Most Python projects we develop will have dependencies: code written by other people that we install and use, so that we don't have to re-write it ourselves.
For example, the
requests library is a popular third-party dependency to make HTTP requests. The
flask library is used to create web applications.
There are thousands upon thousands of libraries to do all kinds of things, and there are tens or hundreds of thousands of people working on those libraries.
We install and use libraries so that we don't have to re-write all that code written by those people ourselves!
The libraries change over time, as new and better ways to do things are discovered and implemented.
As such, when we install a library for one of our projects, it will be a specific version. Months or years down the line, if try to install it again, it may well be a different version with different functionality.
Therefore, it's possible that when we update a library, our code will no longer work because the way that we should use the library has changed.
Virtual environments exist so that we can separate the dependencies of one project from the dependencies of another project. That way, they can have different versions of the same library. That often happens when we start projects at different times.
What is a virtual environment?
There are two key parts to a virtual environment:
- A specific version of Python, for example Python 3.9.
- A folder of third-party libraries that you've installed.
Every virtual environment we create can be created with a different Python version. That lets us work on projects that use different Python versions very easily. Similarly, because each virtual environment has its own folder of third-party libraries, they can have different libraries or the same libraries in the same or different versions.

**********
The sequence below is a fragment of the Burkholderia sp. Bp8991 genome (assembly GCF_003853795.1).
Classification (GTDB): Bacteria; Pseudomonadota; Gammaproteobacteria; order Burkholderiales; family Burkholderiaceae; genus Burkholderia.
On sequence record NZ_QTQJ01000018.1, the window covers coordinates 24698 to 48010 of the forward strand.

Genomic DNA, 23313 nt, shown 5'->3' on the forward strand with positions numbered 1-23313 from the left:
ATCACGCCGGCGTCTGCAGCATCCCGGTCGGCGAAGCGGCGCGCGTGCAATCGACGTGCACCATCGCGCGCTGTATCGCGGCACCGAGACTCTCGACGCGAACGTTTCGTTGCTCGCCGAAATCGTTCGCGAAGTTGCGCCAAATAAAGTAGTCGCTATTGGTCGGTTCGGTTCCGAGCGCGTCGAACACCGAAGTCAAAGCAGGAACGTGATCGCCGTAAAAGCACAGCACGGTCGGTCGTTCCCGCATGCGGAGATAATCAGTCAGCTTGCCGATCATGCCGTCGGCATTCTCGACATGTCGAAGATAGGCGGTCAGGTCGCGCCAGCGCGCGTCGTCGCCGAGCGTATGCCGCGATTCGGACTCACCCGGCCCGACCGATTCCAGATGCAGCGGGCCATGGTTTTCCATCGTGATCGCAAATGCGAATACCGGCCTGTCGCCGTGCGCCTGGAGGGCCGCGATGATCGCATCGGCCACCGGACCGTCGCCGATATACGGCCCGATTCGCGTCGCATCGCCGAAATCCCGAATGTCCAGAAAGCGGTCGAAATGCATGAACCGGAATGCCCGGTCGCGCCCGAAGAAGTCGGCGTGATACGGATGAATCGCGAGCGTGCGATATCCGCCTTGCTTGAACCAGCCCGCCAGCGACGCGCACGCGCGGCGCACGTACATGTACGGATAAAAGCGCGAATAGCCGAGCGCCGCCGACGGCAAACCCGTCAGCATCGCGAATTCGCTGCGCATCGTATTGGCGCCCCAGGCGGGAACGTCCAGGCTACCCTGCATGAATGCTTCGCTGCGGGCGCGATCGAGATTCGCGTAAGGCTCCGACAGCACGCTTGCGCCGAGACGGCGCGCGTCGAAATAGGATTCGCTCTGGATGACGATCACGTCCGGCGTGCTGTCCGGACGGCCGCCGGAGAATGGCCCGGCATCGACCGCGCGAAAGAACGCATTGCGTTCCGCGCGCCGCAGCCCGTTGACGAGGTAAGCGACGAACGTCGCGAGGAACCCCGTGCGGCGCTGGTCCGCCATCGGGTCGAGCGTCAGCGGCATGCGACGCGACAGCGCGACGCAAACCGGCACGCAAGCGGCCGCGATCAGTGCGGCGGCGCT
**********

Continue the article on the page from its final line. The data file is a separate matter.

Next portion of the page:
How does Python import libraries?
When we run a Python file, we have access to import paths, or where Python will look when we try to import things.
We can see what the import paths are by running this code:
If you run this, you may get something that looks like this:
["/Users/youruser/Documents/projects/myproject", "/Applications/Python/Python39/bin", "Applications/Python/Python39/lib", "Applications/Python/Python39"]
What this means is that, if we try to
import something, Python will look for
something.py on the first path in the output list.
If it finds it, it will import it. If it doesn't find it, it will move onto the second path of that list. And then the third, and so forth until it is found.
If it isn't found, Python will raise an
ImportError with a message telling you that the thing you tried to import doesn't exist.
Now, this is going to be relevant to virtual environments in a moment, as we'll learn!
How to create new virtual environments
Creating new virtual environments with recent Python versions is as easy as running this command on your console:
python -m venv venvName
This will create a new virtual environment called
venvName in the current folder.
Remember that if you have multiple versions of Python installed, you may have to do
python3.9 -m venv venvName or similar, depending on your Python version.
What happens when you activate a virtual environment?
Now that you've got the virtual environment created, we can activate it!
You can activate the virtual environment using this command (on Mac or Linux):
If you're using Windows with WSL or Git Bash:
Or, if you're using Windows with cmd.exe or PowerShell:
When we activate a virtual environment, two main things happen:
- We get to use the
pipcommands in the console, and they use the Python that is inside the virtual environment. When we use
pipwith the virtual environment activated, new libraries will be installed inside that virtual environment.
- When we run Python using the
sys.pathvalues are modified so that any imports are looked for inside the virtual environment's third-party library folder. So anything we've installed in the virtual environment will be available, but things we've installed in other virtual environments won't be available.